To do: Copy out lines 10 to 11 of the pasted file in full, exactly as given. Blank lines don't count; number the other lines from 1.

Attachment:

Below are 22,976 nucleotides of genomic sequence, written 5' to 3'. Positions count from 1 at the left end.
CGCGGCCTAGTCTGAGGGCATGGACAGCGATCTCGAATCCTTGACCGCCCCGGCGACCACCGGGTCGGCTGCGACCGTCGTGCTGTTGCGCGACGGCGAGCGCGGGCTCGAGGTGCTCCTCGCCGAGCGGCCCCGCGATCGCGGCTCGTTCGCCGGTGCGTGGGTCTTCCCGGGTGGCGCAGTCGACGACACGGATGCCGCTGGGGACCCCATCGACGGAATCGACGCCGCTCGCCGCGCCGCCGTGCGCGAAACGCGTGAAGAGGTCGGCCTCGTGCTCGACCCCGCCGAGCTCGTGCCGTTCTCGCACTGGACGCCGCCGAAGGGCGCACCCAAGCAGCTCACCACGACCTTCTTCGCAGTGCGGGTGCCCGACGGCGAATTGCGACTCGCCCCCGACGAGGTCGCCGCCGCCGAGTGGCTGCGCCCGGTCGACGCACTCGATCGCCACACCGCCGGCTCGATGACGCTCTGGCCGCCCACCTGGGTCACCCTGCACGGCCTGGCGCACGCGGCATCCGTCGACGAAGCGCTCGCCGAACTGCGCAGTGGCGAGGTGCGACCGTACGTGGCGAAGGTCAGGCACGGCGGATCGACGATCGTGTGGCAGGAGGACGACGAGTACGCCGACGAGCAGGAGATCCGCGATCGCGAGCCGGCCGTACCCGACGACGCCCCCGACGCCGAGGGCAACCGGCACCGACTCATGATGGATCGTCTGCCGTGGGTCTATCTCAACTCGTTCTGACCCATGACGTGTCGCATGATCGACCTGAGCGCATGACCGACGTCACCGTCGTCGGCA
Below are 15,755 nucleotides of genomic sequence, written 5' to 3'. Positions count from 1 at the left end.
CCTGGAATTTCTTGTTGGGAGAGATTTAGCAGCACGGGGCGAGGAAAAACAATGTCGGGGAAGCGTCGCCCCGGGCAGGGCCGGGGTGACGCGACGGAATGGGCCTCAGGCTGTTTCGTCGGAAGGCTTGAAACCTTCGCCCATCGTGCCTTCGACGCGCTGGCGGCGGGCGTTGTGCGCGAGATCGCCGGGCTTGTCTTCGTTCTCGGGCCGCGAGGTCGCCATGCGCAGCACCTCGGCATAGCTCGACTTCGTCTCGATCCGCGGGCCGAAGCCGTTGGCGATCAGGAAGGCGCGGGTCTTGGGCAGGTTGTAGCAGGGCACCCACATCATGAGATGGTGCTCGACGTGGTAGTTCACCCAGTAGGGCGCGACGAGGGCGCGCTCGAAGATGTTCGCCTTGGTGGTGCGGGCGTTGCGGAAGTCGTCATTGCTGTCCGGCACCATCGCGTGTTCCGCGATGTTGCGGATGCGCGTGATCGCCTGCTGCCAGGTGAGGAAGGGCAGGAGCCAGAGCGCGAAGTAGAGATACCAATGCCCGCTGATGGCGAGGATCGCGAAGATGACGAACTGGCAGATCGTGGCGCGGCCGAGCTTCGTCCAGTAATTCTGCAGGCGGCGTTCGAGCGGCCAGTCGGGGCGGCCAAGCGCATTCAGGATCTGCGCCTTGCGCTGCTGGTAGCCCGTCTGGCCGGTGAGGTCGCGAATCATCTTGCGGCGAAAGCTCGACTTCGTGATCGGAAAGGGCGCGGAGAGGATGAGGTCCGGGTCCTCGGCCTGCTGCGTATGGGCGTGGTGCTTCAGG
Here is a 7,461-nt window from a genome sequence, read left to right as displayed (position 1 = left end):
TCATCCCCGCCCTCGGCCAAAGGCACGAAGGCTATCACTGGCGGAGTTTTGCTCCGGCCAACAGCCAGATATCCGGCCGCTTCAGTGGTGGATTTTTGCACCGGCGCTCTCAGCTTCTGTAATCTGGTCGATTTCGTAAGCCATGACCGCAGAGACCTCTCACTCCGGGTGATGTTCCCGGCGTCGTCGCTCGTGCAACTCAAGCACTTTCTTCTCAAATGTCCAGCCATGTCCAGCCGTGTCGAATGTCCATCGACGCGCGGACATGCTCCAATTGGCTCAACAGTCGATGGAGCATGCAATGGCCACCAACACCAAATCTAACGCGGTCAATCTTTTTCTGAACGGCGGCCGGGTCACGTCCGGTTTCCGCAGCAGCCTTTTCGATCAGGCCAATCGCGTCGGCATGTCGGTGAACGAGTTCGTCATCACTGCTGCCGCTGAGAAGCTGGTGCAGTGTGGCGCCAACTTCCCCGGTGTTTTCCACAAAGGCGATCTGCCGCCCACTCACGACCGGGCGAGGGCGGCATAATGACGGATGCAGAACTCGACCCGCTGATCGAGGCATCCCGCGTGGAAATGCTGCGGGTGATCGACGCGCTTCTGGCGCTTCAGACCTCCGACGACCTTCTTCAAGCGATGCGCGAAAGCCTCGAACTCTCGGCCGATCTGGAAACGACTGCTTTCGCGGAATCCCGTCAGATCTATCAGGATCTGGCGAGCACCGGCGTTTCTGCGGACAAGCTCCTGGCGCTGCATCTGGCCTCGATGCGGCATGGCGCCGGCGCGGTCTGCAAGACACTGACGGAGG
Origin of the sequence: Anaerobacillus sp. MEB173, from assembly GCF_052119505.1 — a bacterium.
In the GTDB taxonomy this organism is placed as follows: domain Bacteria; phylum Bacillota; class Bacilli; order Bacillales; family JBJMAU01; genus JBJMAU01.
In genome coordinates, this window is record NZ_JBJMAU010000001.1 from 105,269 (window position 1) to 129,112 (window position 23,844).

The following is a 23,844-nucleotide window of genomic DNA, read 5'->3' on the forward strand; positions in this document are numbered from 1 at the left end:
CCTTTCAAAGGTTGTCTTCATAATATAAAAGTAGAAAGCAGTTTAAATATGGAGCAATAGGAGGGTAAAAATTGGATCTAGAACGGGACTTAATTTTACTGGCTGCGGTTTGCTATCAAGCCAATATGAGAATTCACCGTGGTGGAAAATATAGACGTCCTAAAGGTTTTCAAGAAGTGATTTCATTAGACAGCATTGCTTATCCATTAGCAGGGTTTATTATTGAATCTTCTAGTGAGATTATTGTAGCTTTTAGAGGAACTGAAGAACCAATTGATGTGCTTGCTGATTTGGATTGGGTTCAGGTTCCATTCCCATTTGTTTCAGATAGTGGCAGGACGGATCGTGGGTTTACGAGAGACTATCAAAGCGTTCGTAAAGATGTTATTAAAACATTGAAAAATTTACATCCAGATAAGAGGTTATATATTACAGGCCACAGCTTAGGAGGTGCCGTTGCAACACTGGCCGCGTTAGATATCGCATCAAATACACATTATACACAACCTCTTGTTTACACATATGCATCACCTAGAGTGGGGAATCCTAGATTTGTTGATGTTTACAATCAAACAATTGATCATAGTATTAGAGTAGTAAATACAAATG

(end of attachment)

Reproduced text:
The following is a 23,844-nucleotide window of genomic DNA, read 5'->3' on the forward strand; positions in this document are numbered from 1 at the left end:
CCTTTCAAAGGTTGTCTTCATAATATAAAAGTAGAAAGCAGTTTAAATATGGAGCAATAGGAGGGTAAAAATTGGATCTAGAACGGGACTTAATTTTACTGGCTGCGGTTTGCTATCAAGCCAATATGAGAATTCACCGTGGTGGAAAATATAGACGTCCTAAAGGTTTTCAAGAAGTGATTTCATTAGACAGCATTGCTTATCCATTAGCAGGGTTTATTATTGAATCTTCTAGTGAGATTATTGTAGCTTTTAGAGGAACTGAAGAACCAATTGATGTGCTTGCTGATTTGGATTGGGTTCAGGTTCCATTCCCATTTGTTTCAGATAGTGGCAGGACGGATCGTGGGTTTACGAGAGACTATCAAAGCGTTCGTAAAGATGTTATTAAAACATTGAAAAATTTACATCCAGATAAGAGGTTATATATTACAGGCCACAGCTTAGGAGGTGCCGTTGCAACACTGGCCGCGTTAGATATCGCATCAAATACACATTATACACAACCTCTTGTTTACACATATGCATCACCTAGAGTGGGGAATCCTAGATTTGTTGATGTTTACAATCAAACAATTGATCATAGTATTAGAGTAGTAAATACAAATG